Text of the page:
Another cold front rolls into region on Friday

A blustery cold front expected to move into the region Friday night could drop up to a foot of snow in the mountains and bring winds of up to 20 mph, while lower elevations will see heavy rain and a chance for a dusting of snow.

A winter weather advisory issued by the National Weather Service this afternoon said at least a foot of snow is possible over much of the Cascades and Siskiyous, with Diamond Lake and Crater Lake receiving as much as 18 inches.

"They're going to get hit pretty hard," National Weather Service meteorologist Mike Petrucelli said of the higher elevations.

The advisory is in effect from 10 p.m. Friday to 10 a.m. Saturday. Winter weather advisories are issued for a period of snowfall that will limit visibility and create road conditions that could hinder travel.

Precipitation is predicted to start as rain and will gradually change to snow. Snow accumulations of up to 3 inches are expected for elevations above 2,000 feet, with southwest winds reaching 20 mph speeds and 30 mph gusts. Up to 4 inches are predicted to fall on the Siskiyou Pass.

"A lot of that will occur in a short period of time," Petrucelli said.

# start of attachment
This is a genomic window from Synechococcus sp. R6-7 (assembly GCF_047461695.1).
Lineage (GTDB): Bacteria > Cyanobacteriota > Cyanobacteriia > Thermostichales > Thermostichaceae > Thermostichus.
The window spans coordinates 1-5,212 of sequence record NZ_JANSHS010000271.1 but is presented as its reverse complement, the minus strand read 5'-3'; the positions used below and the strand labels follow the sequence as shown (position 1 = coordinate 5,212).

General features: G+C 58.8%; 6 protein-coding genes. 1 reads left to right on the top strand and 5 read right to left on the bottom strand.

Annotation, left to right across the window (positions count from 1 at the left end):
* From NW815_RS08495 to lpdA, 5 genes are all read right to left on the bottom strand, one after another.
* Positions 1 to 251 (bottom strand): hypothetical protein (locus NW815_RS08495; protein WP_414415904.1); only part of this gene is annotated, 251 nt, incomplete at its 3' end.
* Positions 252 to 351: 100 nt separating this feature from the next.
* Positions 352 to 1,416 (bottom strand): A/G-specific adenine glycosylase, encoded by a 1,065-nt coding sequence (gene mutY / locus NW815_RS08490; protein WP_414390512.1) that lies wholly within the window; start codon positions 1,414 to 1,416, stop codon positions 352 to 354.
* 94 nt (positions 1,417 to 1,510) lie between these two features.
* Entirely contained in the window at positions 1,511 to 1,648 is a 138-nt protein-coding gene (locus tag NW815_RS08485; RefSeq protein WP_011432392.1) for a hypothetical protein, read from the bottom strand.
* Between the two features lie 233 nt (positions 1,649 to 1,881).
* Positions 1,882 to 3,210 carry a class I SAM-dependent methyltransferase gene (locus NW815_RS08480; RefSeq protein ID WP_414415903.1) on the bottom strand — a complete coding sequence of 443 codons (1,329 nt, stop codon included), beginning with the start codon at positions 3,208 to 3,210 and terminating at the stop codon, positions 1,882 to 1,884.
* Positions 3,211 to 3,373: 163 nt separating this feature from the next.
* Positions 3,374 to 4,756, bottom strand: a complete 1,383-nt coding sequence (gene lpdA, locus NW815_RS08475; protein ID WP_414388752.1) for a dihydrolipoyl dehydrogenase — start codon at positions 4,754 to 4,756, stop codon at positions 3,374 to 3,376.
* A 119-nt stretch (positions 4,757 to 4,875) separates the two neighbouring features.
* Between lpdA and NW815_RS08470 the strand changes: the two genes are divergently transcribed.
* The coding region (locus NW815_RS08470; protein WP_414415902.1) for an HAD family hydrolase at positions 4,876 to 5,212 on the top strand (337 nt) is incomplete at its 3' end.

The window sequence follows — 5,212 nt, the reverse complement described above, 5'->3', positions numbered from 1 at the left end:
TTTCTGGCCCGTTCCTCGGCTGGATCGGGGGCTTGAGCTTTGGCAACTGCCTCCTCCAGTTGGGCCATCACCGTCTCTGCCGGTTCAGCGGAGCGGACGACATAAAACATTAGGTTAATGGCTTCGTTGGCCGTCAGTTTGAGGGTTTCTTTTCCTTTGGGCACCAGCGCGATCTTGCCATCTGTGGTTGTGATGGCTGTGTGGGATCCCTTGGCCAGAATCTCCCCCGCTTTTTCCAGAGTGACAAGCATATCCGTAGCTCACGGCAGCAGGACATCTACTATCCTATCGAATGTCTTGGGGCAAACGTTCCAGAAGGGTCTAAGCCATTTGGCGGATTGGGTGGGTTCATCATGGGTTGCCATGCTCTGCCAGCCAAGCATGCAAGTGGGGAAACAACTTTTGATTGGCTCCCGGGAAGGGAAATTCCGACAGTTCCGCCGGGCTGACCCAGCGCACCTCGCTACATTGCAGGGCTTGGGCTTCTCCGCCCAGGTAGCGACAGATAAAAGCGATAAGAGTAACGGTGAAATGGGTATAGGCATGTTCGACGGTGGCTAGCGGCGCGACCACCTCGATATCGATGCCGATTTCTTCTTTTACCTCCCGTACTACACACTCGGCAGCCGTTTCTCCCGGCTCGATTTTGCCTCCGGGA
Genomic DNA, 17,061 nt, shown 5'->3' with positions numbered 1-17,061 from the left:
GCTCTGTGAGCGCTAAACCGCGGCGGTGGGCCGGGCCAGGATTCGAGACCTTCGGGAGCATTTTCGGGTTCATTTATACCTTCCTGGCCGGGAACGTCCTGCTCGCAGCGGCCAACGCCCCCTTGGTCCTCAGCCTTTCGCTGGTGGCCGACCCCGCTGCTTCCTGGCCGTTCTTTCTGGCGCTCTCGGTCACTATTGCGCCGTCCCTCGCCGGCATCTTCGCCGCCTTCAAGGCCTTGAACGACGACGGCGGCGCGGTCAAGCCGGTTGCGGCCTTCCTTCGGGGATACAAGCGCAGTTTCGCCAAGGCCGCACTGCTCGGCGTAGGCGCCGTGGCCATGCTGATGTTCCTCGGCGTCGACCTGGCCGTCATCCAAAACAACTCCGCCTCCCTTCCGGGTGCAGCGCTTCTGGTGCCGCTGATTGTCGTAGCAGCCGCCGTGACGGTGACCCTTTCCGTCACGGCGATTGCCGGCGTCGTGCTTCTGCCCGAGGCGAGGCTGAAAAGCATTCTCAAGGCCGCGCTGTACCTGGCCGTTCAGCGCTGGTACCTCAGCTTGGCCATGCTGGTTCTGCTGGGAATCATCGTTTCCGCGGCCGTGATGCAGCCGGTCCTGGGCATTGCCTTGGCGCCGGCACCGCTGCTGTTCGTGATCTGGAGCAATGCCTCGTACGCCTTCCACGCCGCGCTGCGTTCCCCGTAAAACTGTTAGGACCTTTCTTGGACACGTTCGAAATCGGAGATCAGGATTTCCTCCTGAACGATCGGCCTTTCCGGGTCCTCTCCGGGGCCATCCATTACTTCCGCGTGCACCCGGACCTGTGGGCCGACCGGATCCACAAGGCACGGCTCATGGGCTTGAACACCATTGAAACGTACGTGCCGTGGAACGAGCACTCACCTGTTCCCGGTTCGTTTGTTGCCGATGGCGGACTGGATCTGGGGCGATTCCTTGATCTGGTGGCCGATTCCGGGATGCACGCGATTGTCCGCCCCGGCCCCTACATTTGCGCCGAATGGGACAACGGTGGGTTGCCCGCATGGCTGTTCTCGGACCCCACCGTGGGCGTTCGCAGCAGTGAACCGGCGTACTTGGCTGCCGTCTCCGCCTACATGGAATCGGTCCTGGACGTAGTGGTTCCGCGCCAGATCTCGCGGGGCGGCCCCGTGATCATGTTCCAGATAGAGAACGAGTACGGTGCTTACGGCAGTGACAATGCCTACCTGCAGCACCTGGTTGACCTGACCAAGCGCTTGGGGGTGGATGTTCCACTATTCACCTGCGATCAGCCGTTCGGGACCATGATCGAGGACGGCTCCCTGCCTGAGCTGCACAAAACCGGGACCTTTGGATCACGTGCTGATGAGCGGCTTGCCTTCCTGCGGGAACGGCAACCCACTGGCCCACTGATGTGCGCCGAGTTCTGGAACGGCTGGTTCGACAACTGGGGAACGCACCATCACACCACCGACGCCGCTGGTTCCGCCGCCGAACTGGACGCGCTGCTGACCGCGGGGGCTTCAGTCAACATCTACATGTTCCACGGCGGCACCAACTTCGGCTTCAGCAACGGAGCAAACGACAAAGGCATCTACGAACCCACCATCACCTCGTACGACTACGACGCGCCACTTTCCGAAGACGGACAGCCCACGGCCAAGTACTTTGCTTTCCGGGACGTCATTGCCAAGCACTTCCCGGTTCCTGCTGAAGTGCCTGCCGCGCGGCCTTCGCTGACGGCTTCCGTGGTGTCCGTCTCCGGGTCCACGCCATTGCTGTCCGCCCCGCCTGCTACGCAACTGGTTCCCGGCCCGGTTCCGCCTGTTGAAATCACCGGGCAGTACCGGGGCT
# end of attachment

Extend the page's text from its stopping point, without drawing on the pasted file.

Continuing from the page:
Other major roads expected to receive heavy snowfall include parts of Highway 238 in the Applegate, Highway 62 out toward Prospect and Highway 140 over to Klamath Falls.

Snow levels could drop to between 1,000 and 1,500 feet in northern Josephine and Douglas counties. For the Rogue Valley floor, the cold front will bring rain, but some snow could fall down to elevations of 1,000 feet. Parts of Ashland could receive up to an inch of snow, but most will likely see a dusting.

"You could see a rain and snow mix," Petrucelli said.

A brief reprieve from the wet weather is predicted for Sunday, with a chance for additional showers Sunday evening.

Motorists traveling on major highways into the weekend are urged to drive carefully and allow extra time to reach their destination. They should also travel with a full tank of gas, take water and snacks, and a fully charged cell phone.

— Ryan Pfeil

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